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ClemDanfango Wed 22-Feb-17 14:16:37

Woman was not BU to approach you - and sounds like she was polite as she said 'excuse me'.

Yes she was BU as she didn't even give OP a chance to try and sort it before she stuck her judgemental nose in.

ClemDanfango Wed 22-Feb-17 14:17:07

Which is bloody rude regardless of saying excuse me.

JohnnyMcGrathSaysFuckOff Wed 22-Feb-17 14:18:14

OP I think it probably doesn't help you to feel rage against this woman. It might help to think that just as you are very protective of your disabled DD - rightly so - this woman is probably very protective of her disabled, frail mum.

The way she behaved wasn't great, but I think you should just let it go.

SapphireStrange Wed 22-Feb-17 14:19:14

She could have given it a minute before coming over. And it's not that polite to have a face like thunder, even if you accompany it with an 'excuse me'.

Sounds to me like she couldn't wait to be offended. YANBU.

BaconMaker Wed 22-Feb-17 14:27:37

YANBU. There are always going to be unexpected loud noises when out and about (sirens, babies screaming etc.). She has no idea about your DC's disability or capabilities and should stay out of it.

Wantagoodname Wed 22-Feb-17 14:30:05

Some people are ignorant, it's a pain but id try to just forget about her.

GwenStaceyRocks Wed 22-Feb-17 14:30:47

You were defending your child. She was trying to make life slightly easier for her disabled mother. I can see why it frustrated you but I can also see why it felt important to the woman to approach you. I'd put it down to everyone being stressed by the different demands on them.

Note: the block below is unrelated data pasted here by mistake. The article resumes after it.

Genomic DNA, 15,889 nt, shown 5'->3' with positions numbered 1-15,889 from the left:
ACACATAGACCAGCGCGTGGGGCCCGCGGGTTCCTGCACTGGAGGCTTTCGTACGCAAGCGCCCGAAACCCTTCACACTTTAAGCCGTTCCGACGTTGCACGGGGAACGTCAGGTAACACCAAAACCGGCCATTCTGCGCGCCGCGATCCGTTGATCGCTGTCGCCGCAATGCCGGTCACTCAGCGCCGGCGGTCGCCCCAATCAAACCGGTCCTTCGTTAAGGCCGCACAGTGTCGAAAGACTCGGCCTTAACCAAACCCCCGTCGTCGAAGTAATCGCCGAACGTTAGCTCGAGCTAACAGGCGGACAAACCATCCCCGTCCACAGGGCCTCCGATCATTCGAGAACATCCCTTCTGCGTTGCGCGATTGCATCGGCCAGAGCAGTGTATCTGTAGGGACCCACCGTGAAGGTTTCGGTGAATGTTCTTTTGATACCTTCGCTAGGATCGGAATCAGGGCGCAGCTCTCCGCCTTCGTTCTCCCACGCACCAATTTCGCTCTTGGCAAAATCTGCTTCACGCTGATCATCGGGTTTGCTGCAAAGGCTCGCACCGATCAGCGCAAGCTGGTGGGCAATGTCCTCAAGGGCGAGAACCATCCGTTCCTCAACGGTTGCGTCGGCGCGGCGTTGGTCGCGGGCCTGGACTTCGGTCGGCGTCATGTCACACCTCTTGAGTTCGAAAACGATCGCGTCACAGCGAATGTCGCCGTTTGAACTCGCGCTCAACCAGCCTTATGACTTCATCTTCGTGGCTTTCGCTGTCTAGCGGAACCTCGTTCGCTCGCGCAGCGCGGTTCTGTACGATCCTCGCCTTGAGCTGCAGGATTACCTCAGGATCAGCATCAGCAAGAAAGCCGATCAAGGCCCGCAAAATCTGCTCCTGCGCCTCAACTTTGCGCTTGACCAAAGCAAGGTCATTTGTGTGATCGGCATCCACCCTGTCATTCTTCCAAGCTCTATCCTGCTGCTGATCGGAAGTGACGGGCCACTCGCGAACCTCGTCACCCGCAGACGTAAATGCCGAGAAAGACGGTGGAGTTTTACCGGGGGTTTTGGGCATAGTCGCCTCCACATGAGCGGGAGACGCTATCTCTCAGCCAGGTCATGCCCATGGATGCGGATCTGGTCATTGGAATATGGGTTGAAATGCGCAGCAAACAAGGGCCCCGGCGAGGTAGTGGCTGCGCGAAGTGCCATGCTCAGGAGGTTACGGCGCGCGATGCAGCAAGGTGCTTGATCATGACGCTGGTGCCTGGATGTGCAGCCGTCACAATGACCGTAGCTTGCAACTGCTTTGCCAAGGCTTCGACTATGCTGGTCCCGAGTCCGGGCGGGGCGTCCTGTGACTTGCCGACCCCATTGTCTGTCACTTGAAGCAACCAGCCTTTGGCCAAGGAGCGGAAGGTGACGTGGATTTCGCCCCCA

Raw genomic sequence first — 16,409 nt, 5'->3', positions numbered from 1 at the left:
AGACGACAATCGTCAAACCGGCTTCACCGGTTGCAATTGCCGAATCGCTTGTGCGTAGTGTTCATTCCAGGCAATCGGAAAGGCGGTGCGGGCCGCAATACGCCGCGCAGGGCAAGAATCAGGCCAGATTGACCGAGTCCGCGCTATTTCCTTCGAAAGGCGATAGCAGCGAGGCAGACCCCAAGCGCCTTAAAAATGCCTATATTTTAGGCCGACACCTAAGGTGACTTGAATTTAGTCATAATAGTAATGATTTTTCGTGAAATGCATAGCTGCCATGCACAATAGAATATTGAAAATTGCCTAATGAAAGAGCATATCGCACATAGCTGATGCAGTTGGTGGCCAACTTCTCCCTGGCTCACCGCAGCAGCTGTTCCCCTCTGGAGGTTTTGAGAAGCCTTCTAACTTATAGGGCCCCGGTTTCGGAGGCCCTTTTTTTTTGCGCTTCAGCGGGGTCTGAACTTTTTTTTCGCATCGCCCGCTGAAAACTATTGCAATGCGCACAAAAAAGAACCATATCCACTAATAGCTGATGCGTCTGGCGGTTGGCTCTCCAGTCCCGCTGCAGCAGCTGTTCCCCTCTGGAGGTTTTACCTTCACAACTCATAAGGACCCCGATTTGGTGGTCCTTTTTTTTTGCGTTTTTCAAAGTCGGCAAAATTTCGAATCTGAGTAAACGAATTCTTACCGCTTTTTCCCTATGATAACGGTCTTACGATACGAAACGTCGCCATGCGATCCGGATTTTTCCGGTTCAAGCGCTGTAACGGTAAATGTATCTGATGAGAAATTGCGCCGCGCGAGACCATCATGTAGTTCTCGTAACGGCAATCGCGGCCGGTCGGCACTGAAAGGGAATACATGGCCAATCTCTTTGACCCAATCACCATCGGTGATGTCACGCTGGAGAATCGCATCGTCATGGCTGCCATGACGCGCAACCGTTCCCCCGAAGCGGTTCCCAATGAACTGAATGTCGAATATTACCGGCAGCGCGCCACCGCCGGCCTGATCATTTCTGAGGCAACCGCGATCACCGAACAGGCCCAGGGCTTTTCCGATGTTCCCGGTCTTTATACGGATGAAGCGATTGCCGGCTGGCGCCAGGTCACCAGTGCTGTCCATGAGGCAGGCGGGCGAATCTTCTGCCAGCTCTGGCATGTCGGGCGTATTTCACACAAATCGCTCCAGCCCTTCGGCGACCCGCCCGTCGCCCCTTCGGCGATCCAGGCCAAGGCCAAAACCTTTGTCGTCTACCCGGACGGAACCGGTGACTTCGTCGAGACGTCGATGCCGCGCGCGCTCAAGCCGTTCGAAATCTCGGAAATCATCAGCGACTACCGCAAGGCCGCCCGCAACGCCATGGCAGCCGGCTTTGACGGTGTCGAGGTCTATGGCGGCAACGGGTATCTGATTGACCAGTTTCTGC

ilovesooty Wed 22-Feb-17 14:33:59

I would suggest that it is perfectly understandable to describe her behaviour as rude and understandable that her intervention was unwanted and upsetting. However her intrusive behaviour can be acknowledged without using ageist language.

creampinkrose Wed 22-Feb-17 14:37:10

Horrible behaviour from her. I hope this thread doesn't start getting unpleasant now, though.

RockyBird Wed 22-Feb-17 14:37:38

My gran has a hearing aid and simply takes it out if the environment around her is too noisy.

What does that woman do when a fire engine goes by with sirens blaring?

Majorgoodwinschickenbeatstrump Wed 22-Feb-17 14:41:11

Please just forget about it. I don't understand the motive of why people post these things on AIBU, you are clearly in the right and I assume you know that. Do you want reassurance from others saying this or is it to gain a load of comments on a free for all on the woman? She was out of order but just remember if she acts that way then she probably has a pretty rotten life.

HandsomeBoys Wed 22-Feb-17 14:43:31

People are weird op.

One woman asked me if my son was "going to get a good hiding" when we got home as he had a meltdown in Asda.

flowers for you.

Forget about it

Henrysmycat Wed 22-Feb-17 14:45:32

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Wantagoodname Wed 22-Feb-17 14:45:59

I was once told by a man that if dd was his child she'd have been taken home and been given a good leathering! This was only last year!